• If you sort with Selection Sort, you can check for gaps on the fly, and with a high probability will find a non-duplicate in the first or 2nd pass. (Especially if you check for a random guess candidate as well.) For small sizes, O(n) notation is less meaningful / useful. Dec 19 '18 at 0:08
  • 2
    @peter: the same way you do a linear search, compare i + min with vec[i]. If they are unequal, there is a missing value before i, so you bisect down; otherwise you bisect up. Binary search works with any monotonic predicate.
    – rici
    Dec 19 '18 at 2:05
0

For the case in which the integers are provided in an std::unordered_set<int> (as opposed to a std::vector<int>), you could simply traverse the range of integer values until you come up against one integer value that is not present in the unordered_set<int>. Searching for the presence of an integer in an std::unordered_set<int> is quite straightforward, since std::unodered_set does provide searching through its find() member function.

The space complexity of this approach would be O(1).


If you start traversing at the lowest possible value for an int (i.e., std::numeric_limits<int>::min()), you will obtain the lowest int not contained in the std::unordered_set<int>:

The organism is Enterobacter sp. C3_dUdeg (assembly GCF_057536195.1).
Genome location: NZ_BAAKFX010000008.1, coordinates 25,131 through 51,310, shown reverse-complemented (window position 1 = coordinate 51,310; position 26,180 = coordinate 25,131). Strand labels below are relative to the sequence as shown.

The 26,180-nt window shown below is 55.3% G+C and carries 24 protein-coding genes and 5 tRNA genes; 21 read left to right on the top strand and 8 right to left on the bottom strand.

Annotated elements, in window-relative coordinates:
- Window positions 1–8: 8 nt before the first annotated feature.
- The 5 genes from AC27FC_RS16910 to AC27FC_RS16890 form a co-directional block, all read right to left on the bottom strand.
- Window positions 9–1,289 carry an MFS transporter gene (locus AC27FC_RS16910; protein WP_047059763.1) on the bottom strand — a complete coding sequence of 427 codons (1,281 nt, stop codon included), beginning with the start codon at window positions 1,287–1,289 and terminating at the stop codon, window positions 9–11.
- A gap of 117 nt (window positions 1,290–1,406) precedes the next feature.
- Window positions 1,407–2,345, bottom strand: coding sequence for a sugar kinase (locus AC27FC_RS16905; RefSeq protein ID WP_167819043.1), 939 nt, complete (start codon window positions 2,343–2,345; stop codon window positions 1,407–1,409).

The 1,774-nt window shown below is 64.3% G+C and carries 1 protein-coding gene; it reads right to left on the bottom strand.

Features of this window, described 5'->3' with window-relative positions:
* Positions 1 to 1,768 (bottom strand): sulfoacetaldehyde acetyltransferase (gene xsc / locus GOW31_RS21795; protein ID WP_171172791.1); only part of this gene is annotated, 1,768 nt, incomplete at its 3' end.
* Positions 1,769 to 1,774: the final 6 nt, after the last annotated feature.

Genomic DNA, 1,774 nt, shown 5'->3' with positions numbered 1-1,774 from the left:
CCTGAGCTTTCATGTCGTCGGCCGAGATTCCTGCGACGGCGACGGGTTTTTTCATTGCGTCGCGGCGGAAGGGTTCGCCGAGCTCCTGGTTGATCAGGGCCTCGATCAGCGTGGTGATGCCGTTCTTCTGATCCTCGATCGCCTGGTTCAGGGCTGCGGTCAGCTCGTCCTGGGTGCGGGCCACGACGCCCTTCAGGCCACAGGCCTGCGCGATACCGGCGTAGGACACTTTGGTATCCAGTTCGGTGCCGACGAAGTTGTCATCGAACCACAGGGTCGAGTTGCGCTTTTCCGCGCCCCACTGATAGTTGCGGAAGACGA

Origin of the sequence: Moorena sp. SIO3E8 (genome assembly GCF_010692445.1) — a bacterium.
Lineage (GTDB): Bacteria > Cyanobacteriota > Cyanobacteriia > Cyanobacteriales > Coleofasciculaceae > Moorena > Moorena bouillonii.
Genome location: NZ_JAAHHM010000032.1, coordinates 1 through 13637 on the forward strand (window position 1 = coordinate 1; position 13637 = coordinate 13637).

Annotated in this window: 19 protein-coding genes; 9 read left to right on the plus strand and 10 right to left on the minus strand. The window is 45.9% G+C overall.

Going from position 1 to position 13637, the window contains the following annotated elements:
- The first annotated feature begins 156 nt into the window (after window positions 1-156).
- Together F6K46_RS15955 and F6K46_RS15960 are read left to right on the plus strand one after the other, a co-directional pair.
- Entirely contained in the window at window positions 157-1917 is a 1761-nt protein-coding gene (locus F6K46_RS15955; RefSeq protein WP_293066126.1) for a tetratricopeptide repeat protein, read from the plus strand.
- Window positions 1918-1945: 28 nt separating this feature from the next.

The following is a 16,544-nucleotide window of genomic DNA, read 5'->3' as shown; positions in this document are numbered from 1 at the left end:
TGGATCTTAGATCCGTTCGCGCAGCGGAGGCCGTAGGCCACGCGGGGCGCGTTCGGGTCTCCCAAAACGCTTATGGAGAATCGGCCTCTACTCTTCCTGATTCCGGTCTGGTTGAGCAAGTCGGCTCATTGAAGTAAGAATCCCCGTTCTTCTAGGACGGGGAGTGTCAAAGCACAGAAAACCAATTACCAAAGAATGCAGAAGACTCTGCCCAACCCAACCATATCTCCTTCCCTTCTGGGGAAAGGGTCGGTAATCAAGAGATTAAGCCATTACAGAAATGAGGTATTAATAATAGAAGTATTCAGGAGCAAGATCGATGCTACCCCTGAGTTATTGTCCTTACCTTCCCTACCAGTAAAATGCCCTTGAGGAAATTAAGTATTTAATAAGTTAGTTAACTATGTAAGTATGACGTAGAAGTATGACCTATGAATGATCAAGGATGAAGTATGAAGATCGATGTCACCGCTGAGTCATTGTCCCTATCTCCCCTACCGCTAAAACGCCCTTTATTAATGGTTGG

int find_lowest_not_contained(const std::unordered_set<int>& set) {
   for (auto i = std::numeric_limits<int>::min(); ; ++i) {
      auto it = set.find(i); // search in set
      if (it == set.end()) // integer not in set?
         return *it;
   }
}

Analogously, if you start traversing at the greatest possible value for an int (i.e., std::numeric_limits<int>::max()), you will obtain the lowest int not contained in the std::unordered_set<int>:

int find_greatest_not_contained(const std::unordered_set<int>& set) {
   for (auto i = std::numeric_limits<int>::max(); ; --i) {
      auto it = set.find(i); // search in set
      if (it == set.end()) // integer not in set?
         return *it;
   }
}

Assuming that the ints are uniformly mapped by the hash function into the unordered_set<int>'s buckets, a search operation on the unordered_set<int> can be achieved in constant time. The run-time complexity would then be O(M ), where M is the size of the integer range you are looking for a non-contained value. M is upper-bounded by the size of the unordered_set<int> (i.e., in your case M <= 4000).

Indeed, with this approach, selecting any integer range whose size is greater than the size of the unordered_set, is guaranteed to come up against an integer value which is not present in the unordered_set<int>.